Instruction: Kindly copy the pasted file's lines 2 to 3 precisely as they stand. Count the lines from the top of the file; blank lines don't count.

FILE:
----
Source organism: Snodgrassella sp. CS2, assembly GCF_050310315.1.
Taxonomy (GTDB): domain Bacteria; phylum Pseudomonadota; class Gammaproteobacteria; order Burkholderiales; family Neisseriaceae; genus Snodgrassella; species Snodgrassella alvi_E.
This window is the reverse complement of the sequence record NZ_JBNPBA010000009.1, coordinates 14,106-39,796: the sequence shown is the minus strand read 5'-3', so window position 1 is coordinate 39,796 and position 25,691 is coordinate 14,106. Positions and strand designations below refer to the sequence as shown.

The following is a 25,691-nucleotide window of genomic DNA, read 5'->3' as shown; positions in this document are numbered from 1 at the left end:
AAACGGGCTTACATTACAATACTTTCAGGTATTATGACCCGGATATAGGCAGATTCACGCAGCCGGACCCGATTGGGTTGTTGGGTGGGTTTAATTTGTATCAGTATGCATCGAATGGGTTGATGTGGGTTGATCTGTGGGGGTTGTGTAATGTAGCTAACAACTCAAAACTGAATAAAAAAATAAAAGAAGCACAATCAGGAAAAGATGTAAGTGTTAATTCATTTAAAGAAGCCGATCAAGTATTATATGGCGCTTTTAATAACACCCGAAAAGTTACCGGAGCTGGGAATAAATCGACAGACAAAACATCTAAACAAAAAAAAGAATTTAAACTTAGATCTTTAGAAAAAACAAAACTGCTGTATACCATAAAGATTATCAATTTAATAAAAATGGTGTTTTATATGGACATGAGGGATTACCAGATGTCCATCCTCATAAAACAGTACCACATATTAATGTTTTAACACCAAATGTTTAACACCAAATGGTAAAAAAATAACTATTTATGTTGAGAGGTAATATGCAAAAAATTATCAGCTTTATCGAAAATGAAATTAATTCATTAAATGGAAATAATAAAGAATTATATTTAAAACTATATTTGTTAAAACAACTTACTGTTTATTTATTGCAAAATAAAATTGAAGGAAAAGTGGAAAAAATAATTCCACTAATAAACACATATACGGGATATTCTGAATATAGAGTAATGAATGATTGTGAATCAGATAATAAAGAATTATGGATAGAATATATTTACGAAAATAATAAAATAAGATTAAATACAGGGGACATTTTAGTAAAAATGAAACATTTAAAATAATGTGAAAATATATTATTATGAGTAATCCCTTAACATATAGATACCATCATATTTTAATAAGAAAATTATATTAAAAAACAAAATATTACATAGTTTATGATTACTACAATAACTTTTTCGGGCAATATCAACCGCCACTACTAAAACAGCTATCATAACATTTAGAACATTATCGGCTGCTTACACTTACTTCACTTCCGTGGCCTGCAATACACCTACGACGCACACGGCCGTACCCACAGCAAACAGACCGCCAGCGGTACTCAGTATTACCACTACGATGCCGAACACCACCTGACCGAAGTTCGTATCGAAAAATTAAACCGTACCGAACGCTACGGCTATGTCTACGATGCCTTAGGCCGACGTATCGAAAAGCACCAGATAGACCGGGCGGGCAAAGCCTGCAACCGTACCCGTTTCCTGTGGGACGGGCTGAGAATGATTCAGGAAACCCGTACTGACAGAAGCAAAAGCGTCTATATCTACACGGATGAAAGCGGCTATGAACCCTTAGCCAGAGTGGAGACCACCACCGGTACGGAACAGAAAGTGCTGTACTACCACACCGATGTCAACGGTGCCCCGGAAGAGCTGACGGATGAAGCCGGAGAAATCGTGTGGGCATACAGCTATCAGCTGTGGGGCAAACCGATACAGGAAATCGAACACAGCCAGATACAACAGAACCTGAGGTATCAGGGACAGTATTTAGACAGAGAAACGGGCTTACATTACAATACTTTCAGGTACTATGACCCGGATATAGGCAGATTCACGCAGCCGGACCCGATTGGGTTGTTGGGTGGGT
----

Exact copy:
Taxonomy (GTDB): domain Bacteria; phylum Pseudomonadota; class Gammaproteobacteria; order Burkholderiales; family Neisseriaceae; genus Snodgrassella; species Snodgrassella alvi_E.
This window is the reverse complement of the sequence record NZ_JBNPBA010000009.1, coordinates 14,106-39,796: the sequence shown is the minus strand read 5'-3', so window position 1 is coordinate 39,796 and position 25,691 is coordinate 14,106. Positions and strand designations below refer to the sequence as shown.